4 Reasons To kick The Habit Of Being Late


Being late once in a while doesn’t seem like a big deal, but to those who get held up waiting for you, it is. People may shrug it off and say it’s no big deal – and they may genuinely mean it – but there are lasting consequences.

Perhaps you’re not late in your personal life and you’re only late for work. If that’s the case, you’re probably experiencing resistance to your job due to stress or disinterest. No matter the reason for being late, you’ll have a happier, healthier life once you kick the habit.

Here’s why:

1. Being late is breaking a promise

When you commit to being somewhere at a specific time, it’s not a possibility; it’s a promise. Each time you’re late, you’re breaking that agreement. Being late sends the message that your time is more important than anything.

When you fail to meet a promise, you’re telling others that it’s not worth the effort to follow through. Like waking up early, skipping the shower, leaving in the middle of your TV program, or leaving early to avoid traffic.

2. Being late can cost you money

 People are often late to work and late with the rent. Your boss may not be quick to fire you but your landlord probably won’t be so lenient. Landlords are frequently advised not to allow tenants to be habitually late with the rent.

“While you may like to give your tenant the benefit of the doubt the first time they miss a rent payment, do so cautiously,” says Houston’s property management company Green Residential. “Many tenants are skilled at handling landlords and look for weakness or compassion.”

Thanks to those who exploit the kindness of others, your landlord is less likely to give you a break, no matter what crisis you’re facing. When you’re consistently late with the rent, you’ll be consistently paying fees you wouldn’t have to pay if you had just buckled down and kicked the habit of being late.

3. Over-committing is the invisible culprit

Over-commitment is the biggest culprit for broken promises, and one of the biggest reasons people are perpetually late. Maybe you say “yes” too often or other things come up that are more important. Maybe you’re being unrealistic about what you can take on, or you’re agreeing to do things just to please others.

To kick this habit, you first need to acknowledge that being late is a big deal and lets people down. Next, grab a notebook and carry it with you everywhere you go – literally everywhere: to school, to work, to a concert, to a baseball game. Whenever you tell someone you’re going to do something, no matter how small it is, write it down in your notebook.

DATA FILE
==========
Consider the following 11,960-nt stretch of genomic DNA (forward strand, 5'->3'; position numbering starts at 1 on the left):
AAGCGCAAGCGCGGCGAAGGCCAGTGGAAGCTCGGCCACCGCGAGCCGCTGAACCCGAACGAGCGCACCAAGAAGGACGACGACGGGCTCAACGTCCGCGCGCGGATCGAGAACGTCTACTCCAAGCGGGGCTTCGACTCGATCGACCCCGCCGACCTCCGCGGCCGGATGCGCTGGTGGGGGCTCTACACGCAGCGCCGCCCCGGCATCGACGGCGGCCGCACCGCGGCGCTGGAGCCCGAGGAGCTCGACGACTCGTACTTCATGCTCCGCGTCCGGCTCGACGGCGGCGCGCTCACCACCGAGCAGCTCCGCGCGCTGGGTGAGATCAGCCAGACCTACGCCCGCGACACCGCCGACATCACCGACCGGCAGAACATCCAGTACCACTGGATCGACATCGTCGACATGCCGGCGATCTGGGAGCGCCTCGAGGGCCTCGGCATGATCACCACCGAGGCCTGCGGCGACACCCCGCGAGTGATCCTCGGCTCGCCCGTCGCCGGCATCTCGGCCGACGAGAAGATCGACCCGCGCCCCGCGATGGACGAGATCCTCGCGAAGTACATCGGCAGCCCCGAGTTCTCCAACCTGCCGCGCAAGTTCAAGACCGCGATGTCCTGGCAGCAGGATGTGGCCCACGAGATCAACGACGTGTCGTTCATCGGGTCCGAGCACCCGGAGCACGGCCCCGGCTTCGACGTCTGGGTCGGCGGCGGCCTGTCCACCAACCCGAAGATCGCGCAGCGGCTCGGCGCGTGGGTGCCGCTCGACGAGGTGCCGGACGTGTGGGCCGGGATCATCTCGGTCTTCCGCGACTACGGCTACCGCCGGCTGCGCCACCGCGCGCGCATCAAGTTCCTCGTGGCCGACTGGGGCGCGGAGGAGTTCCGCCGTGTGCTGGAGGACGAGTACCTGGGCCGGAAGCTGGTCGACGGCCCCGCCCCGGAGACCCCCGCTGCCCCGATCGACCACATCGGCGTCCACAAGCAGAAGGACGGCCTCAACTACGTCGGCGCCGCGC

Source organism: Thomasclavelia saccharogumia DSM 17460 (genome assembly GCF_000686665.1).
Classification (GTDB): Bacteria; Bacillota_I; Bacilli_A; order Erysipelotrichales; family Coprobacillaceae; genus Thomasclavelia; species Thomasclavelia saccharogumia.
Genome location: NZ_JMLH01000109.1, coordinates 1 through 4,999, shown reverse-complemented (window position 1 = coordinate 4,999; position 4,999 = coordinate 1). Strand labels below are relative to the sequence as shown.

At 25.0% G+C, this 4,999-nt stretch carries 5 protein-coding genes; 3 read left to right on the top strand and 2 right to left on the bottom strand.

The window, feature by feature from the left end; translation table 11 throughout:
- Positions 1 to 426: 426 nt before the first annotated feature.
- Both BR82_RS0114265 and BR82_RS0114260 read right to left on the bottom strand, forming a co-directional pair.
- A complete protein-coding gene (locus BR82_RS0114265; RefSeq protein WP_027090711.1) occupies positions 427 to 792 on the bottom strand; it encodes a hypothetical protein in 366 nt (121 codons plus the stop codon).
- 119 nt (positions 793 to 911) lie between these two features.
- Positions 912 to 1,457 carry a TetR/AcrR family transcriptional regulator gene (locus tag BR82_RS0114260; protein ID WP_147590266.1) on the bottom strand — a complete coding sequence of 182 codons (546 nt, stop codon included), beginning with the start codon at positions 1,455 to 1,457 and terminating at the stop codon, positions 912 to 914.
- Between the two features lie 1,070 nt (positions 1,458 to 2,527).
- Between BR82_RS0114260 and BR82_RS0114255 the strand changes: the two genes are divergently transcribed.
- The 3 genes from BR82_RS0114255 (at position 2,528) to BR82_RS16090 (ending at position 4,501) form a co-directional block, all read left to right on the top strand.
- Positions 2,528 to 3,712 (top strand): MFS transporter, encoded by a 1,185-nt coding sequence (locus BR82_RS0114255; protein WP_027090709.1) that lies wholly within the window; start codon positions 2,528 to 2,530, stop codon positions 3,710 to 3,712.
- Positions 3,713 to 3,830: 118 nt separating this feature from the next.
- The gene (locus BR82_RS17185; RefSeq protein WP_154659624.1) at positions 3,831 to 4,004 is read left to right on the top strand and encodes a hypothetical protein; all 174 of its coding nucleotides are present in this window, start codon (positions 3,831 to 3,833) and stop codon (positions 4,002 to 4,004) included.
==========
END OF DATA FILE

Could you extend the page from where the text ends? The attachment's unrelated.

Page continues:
At the end of one day, you’re going to see the reality of how many promises you’re making compared to your ability to fulfill them. At this stage, you’ll want to review the promises you’ve made, fulfill what you can, and let people know if you’re not able to follow through.

4. Being late has a cascading effect on others

Sharing his wisdom on Forbes.com, Brent Beshore says as a child, he was taught that “5 minutes early is on time. On time is late. Late is unacceptable.” He says that paying attention to punctuality isn’t about being judgy. It makes room for the caring, considerate, thoughtful people he wants in his life. People who do what they say they’ll do when they say they’ll do it are the best friends to have.

Being on time is about more than meeting the clock

Don’t be so quick to think being exactly on time or just a couple minutes late is okay. The truth is that being on time involves more than being in a specific place at the agreed upon time.


For instance, if you’re scheduled for a 6am shift and you arrive exactly at 6am, you’re technically late. It will take you several minutes to prepare yourself to start your shift. If you’re in retail, by the time you get to the floor, the person you’re relieving (who was supposed to be off at 6pm) will be late getting off work. By being on time, you’ve made someone else late.


The clock may agree that you arrived at the right time. However, from a broader context, being on time means arriving at your destination in a manner that maintains the flow with others. This often requires being early. Rather than developing the habit of being right on time, aim for being fifteen minutes early wherever you go.